|They looked at the relationship between having too little vitamin D in the body, smoking, lung function, and the rate of lung function decline over a 20-year period in a cohort of 626 adult white men. Vitamin D levels were assessed at three different time points between 1984 and 2003, and lung function was assessed with spirometry.|
They found that those who had enough vitamin D over the period of the study had healthier lungs with less decline of function that those with too little of the vitamin. “Our results suggest that vitamin D might modify the damaging effects of smoking on lung function,” said lead author Dr Nancy Lange of the Channing Laboratory, Brigham and Women’s Hospital, Boston, MA, USA. “These effects might be due to vitamin D’s anti-inflammatory and anti-oxidant properties.”
Since the study only explored the impact of vitamin D deficiency among an elderly male cohort further investigation is needed to explore the impact of vitamin D in other cohorts. “If these results can be replicated in other studies, they could be of great public health importance,” said Dr Lange. “Future research should also examine whether vitamin D protects against lung damage from other sources, such as air pollution.”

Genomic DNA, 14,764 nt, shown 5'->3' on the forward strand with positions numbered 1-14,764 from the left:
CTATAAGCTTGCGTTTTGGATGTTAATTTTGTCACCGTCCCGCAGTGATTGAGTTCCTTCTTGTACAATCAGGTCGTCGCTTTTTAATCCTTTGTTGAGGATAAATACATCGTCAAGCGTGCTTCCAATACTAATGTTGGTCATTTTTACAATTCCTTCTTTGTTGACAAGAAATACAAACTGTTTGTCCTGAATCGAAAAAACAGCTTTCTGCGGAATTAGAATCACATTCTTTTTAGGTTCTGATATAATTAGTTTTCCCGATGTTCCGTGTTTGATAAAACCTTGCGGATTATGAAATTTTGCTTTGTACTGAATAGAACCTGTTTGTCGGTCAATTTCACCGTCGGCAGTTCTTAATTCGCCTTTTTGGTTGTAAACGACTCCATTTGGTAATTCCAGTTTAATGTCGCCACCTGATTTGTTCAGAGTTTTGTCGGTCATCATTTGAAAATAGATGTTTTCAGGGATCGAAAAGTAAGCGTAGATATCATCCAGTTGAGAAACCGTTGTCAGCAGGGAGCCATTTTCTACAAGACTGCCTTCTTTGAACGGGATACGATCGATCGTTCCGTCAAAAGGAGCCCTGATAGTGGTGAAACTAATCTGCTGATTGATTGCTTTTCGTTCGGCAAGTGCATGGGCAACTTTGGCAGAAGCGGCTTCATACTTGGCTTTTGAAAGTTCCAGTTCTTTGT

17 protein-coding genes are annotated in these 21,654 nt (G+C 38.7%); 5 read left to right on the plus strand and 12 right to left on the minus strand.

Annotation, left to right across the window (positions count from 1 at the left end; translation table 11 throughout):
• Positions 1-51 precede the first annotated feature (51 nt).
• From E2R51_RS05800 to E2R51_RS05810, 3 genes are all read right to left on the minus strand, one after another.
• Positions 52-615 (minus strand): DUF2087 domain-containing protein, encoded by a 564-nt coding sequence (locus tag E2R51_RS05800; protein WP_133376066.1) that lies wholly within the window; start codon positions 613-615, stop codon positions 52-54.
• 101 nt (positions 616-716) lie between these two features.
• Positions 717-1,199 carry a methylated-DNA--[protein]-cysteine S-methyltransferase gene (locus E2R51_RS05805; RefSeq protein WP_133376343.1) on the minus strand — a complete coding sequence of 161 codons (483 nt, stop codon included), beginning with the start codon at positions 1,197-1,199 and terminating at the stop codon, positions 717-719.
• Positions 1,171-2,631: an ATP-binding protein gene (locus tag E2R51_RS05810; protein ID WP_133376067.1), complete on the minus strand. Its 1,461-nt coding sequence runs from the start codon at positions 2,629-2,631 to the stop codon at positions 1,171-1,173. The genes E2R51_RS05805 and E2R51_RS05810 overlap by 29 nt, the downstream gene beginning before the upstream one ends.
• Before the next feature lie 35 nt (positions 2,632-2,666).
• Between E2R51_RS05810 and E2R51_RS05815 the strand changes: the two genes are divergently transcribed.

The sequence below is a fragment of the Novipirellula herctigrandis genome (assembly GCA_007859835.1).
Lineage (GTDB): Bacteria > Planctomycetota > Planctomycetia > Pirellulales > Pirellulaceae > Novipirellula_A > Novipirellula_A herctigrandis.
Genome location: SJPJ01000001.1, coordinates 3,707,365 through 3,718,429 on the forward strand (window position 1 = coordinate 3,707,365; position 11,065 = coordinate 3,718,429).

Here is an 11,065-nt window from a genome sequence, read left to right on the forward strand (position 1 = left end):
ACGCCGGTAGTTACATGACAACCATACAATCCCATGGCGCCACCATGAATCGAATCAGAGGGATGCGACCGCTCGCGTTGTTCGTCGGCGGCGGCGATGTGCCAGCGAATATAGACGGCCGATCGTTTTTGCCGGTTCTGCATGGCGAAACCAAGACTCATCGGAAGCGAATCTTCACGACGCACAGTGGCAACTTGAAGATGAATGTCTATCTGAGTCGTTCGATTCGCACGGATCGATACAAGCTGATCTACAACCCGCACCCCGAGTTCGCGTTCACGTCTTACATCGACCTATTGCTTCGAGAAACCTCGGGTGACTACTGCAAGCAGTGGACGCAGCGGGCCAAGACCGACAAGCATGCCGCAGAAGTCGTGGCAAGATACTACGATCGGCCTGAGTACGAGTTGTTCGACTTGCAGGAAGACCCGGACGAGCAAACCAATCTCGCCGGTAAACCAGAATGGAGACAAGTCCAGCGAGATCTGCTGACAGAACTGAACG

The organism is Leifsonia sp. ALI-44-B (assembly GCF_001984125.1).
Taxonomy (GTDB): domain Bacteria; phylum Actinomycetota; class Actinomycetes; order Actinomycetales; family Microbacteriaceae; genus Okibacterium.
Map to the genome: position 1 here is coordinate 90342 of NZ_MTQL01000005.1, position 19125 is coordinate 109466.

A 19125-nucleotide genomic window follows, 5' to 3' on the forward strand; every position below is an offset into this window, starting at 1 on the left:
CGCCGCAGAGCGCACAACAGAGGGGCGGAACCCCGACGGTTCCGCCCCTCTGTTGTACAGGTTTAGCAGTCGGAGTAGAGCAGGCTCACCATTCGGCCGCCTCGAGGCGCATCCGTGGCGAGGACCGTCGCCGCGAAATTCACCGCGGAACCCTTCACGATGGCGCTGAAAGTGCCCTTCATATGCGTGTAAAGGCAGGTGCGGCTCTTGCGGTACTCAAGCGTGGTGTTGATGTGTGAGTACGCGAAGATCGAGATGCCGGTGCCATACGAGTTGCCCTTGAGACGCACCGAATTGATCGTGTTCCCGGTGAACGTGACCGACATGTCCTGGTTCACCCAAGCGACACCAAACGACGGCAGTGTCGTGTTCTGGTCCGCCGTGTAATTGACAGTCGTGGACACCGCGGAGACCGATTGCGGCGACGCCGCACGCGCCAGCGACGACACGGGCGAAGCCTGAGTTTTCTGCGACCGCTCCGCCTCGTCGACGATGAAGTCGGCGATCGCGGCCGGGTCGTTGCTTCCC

Although vitamin D may have benefits for smokers’ lung health, Alexander C. White MD, chair of the American Thoracic Society’s Tobacco Action Committee cautions that “while these results are intriguing, the health hazards associated with smoking far outweigh any protective effect that vitamin D may have on lung function. First and foremost, patients who smoke should be fully informed about the health consequences of smoking and be given all possible assistance to help them quit smoking.”
The findings were published online ahead of print publication in the American Thoracic Society’s American Journal of Respiratory and Critical Care Medicine.